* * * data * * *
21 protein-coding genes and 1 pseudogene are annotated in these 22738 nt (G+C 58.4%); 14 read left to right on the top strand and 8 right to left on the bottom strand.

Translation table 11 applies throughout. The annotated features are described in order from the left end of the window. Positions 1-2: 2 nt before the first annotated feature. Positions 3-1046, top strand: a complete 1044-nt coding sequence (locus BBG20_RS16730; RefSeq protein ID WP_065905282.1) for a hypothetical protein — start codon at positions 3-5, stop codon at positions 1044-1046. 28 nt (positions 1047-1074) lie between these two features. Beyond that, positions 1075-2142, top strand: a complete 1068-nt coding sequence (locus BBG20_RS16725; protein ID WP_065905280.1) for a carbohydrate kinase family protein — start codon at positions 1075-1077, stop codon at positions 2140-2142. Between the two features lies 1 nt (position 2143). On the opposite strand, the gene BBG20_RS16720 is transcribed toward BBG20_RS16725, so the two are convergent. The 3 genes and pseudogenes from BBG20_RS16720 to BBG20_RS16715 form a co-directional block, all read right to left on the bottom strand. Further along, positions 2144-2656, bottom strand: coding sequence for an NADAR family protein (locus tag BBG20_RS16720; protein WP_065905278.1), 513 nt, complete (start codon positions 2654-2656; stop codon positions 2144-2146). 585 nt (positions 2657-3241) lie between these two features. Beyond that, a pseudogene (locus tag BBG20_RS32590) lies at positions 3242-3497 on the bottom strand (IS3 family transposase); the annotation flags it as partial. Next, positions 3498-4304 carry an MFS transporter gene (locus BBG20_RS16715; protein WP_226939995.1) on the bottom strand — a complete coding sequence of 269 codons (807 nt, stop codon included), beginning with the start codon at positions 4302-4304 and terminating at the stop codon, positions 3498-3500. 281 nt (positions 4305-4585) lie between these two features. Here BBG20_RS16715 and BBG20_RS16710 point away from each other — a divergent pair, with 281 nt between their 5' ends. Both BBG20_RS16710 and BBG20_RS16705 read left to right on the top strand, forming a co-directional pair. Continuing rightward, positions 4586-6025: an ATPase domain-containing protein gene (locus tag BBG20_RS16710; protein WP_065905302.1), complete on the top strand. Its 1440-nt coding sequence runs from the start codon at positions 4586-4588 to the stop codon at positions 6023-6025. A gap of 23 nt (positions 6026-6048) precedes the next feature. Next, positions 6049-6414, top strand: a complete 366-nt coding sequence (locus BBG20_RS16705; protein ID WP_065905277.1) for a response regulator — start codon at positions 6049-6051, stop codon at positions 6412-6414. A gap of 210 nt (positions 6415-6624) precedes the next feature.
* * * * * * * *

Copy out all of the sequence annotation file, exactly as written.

21 protein-coding genes and 1 pseudogene are annotated in these 22738 nt (G+C 58.4%); 14 read left to right on the top strand and 8 right to left on the bottom strand.

Translation table 11 applies throughout. The annotated features are described in order from the left end of the window. Positions 1-2: 2 nt before the first annotated feature. Positions 3-1046, top strand: a complete 1044-nt coding sequence (locus BBG20_RS16730; RefSeq protein ID WP_065905282.1) for a hypothetical protein — start codon at positions 3-5, stop codon at positions 1044-1046. 28 nt (positions 1047-1074) lie between these two features. Beyond that, positions 1075-2142, top strand: a complete 1068-nt coding sequence (locus BBG20_RS16725; protein ID WP_065905280.1) for a carbohydrate kinase family protein — start codon at positions 1075-1077, stop codon at positions 2140-2142. Between the two features lies 1 nt (position 2143). On the opposite strand, the gene BBG20_RS16720 is transcribed toward BBG20_RS16725, so the two are convergent. The 3 genes and pseudogenes from BBG20_RS16720 to BBG20_RS16715 form a co-directional block, all read right to left on the bottom strand. Further along, positions 2144-2656, bottom strand: coding sequence for an NADAR family protein (locus tag BBG20_RS16720; protein WP_065905278.1), 513 nt, complete (start codon positions 2654-2656; stop codon positions 2144-2146). 585 nt (positions 2657-3241) lie between these two features. Beyond that, a pseudogene (locus tag BBG20_RS32590) lies at positions 3242-3497 on the bottom strand (IS3 family transposase); the annotation flags it as partial. Next, positions 3498-4304 carry an MFS transporter gene (locus BBG20_RS16715; protein WP_226939995.1) on the bottom strand — a complete coding sequence of 269 codons (807 nt, stop codon included), beginning with the start codon at positions 4302-4304 and terminating at the stop codon, positions 3498-3500. 281 nt (positions 4305-4585) lie between these two features. Here BBG20_RS16715 and BBG20_RS16710 point away from each other — a divergent pair, with 281 nt between their 5' ends. Both BBG20_RS16710 and BBG20_RS16705 read left to right on the top strand, forming a co-directional pair. Continuing rightward, positions 4586-6025: an ATPase domain-containing protein gene (locus tag BBG20_RS16710; protein WP_065905302.1), complete on the top strand. Its 1440-nt coding sequence runs from the start codon at positions 4586-4588 to the stop codon at positions 6023-6025. A gap of 23 nt (positions 6026-6048) precedes the next feature. Next, positions 6049-6414, top strand: a complete 366-nt coding sequence (locus BBG20_RS16705; protein ID WP_065905277.1) for a response regulator — start codon at positions 6049-6051, stop codon at positions 6412-6414. A gap of 210 nt (positions 6415-6624) precedes the next feature.